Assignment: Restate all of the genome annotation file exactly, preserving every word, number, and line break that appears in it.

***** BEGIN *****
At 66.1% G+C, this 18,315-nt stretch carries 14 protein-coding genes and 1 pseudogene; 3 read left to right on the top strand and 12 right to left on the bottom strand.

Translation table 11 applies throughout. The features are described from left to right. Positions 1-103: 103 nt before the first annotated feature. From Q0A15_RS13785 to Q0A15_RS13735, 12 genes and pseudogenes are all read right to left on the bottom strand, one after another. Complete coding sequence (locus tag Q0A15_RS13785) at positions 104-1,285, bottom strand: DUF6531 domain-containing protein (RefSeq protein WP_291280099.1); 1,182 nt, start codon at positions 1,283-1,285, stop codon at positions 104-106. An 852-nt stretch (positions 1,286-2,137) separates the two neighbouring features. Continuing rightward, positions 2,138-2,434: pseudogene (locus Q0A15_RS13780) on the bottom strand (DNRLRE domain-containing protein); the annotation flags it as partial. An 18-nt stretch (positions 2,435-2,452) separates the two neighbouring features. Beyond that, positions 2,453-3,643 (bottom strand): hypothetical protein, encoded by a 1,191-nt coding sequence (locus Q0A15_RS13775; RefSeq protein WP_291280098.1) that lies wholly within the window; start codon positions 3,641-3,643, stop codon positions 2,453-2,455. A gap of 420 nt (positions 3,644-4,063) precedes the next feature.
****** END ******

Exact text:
At 66.1% G+C, this 18,315-nt stretch carries 14 protein-coding genes and 1 pseudogene; 3 read left to right on the top strand and 12 right to left on the bottom strand.

Translation table 11 applies throughout. The features are described from left to right. Positions 1-103: 103 nt before the first annotated feature. From Q0A15_RS13785 to Q0A15_RS13735, 12 genes and pseudogenes are all read right to left on the bottom strand, one after another. Complete coding sequence (locus tag Q0A15_RS13785) at positions 104-1,285, bottom strand: DUF6531 domain-containing protein (RefSeq protein WP_291280099.1); 1,182 nt, start codon at positions 1,283-1,285, stop codon at positions 104-106. An 852-nt stretch (positions 1,286-2,137) separates the two neighbouring features. Continuing rightward, positions 2,138-2,434: pseudogene (locus Q0A15_RS13780) on the bottom strand (DNRLRE domain-containing protein); the annotation flags it as partial. An 18-nt stretch (positions 2,435-2,452) separates the two neighbouring features. Beyond that, positions 2,453-3,643 (bottom strand): hypothetical protein, encoded by a 1,191-nt coding sequence (locus Q0A15_RS13775; RefSeq protein WP_291280098.1) that lies wholly within the window; start codon positions 3,641-3,643, stop codon positions 2,453-2,455. A gap of 420 nt (positions 3,644-4,063) precedes the next feature.